I love the tender crumb of Red Velvet, and the ever so subtle hint of cocoa in the batter, but of course the biggest draw is that lush, vampy red color! I'd heard stories of the recipe's origin which credit the red to a chemical reaction between cocoa and vinegar, so you can imagine my disappointment when I discovered that the blush of color I found so attractive was actually due, in most modern recipes, to several ounces (more than an entire bottle, in some cases!) of red food coloring.
|All-natural red food coloring!|
We really do taste with our eyes as well as our taste buds and I think this striking visual quality is a large part of Red Velvet's appeal. Not content to serve a cake with a side of food dye, I began looking for a more natural approach to Red Velvet. After lots of rabbit trails and false starts, I encountered this show-stoppingly crimson confection at Sophistimom . Not only was her cake gorgeous, but it was also entirely natural (check out her stunning photos and you'd hardly believe it!). Her write-up assured me that 100% of the gorgeous red color comes from cocoa, vinegar - and pureed beets! As luck would have it, I even had a few small beets in the refrigerator - I knew I'd found my recipe!
|Red Velvet Cake's natural color (tastes amazing, by the way!)|
Sadly, all-natural red velvet doesn't come cheap. The recipe is based on a cream cheese pound cake which requires two, eight-ounce blocks of cream cheese - in addition to the block or two required for the cream cheese frosting with which Red Velvet is served these days (fun fact: apparently it used to be served with a roux-based icing). It also requires beet puree, which can be a little fussy and messy to make. Of course, I considered all of this worthwhile for a cake as beautiful and natural as this one promised to be.
|After being well-"beet-en": this looks promising, right?|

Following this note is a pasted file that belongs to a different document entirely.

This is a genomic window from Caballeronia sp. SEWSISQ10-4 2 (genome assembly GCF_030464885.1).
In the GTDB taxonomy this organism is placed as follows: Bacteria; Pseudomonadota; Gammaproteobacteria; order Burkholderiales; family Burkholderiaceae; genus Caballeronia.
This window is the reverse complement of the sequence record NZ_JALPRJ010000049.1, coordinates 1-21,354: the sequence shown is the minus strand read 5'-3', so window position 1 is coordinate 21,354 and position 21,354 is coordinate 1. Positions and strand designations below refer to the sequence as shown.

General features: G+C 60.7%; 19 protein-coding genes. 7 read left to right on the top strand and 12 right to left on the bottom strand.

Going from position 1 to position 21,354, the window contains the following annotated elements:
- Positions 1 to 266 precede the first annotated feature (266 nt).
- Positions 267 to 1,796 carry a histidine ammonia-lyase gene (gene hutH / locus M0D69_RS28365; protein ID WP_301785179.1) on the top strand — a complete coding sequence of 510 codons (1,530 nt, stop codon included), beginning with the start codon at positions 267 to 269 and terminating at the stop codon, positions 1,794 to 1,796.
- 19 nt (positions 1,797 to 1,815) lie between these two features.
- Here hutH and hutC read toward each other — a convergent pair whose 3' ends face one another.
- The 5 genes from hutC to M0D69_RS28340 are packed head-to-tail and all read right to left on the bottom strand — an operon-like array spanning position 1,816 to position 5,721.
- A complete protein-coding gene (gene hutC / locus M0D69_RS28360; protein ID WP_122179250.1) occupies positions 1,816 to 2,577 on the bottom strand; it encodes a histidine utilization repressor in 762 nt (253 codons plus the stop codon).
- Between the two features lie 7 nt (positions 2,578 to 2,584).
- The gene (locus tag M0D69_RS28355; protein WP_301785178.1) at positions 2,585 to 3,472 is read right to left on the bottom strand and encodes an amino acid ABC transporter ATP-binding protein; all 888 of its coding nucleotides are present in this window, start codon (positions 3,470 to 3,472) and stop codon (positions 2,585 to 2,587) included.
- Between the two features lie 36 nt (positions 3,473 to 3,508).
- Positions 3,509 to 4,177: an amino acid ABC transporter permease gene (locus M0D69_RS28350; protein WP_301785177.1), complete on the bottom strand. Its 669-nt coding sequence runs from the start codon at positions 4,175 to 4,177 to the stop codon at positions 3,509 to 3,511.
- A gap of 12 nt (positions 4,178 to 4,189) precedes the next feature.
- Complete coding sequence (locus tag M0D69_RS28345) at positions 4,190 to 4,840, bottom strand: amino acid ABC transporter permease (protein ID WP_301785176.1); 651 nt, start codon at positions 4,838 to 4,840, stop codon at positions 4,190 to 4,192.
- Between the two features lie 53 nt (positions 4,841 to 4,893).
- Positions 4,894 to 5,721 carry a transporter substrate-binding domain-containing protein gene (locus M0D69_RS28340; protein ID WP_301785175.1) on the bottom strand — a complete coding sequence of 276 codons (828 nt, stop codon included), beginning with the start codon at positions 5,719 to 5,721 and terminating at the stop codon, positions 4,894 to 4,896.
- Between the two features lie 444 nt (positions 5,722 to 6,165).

As you can tell, I had high hopes for this recipe, but it didn't produce the picture-perfect red velvet I'd expected. I followed the recipe exactly (which required a valiant effort on my part, since I rarely have all the ingredients necessary and can hardly resist the urge to innovate) but all I got, as you can plainly see, was a Pink Velvet Cake. The flavor was great - tangy and lightly chocolate - and I even liked the texture (which is moist, dense and more akin to pound cake than regular Red Velvet) but the color was decidedly lackluster.
|Uh-oh - it's already looking pink|
From the very first, my beet puree was more burgundy than brick red, and though this made for some stunning (and decidedly delicious) batter, it didn't add up to a red Red Velvet Cake. According to the science behind the recipe, this could mean my batter wasn't acidic enough, but I'm inclined to blame my beets, instead, since I followed the recipe that produced Sophistimom's stunning results to the letter.
|Yep, definitely pink|
In spite of my RVC failure, I'm sharing this recipe because it does produce a delicious cake. It appears brown in the photo, but the actual color is closer to a dusty rose - very pretty, even if it is decidedly non-red! I'd love to try this recipe again in the future to see if it really can produce a true Red Velvet cake with no artificial enhancements. If anyone has success with it, please let me know!
All-Natural Pink Velvet Cake
adapted from this recipe at Sophistimom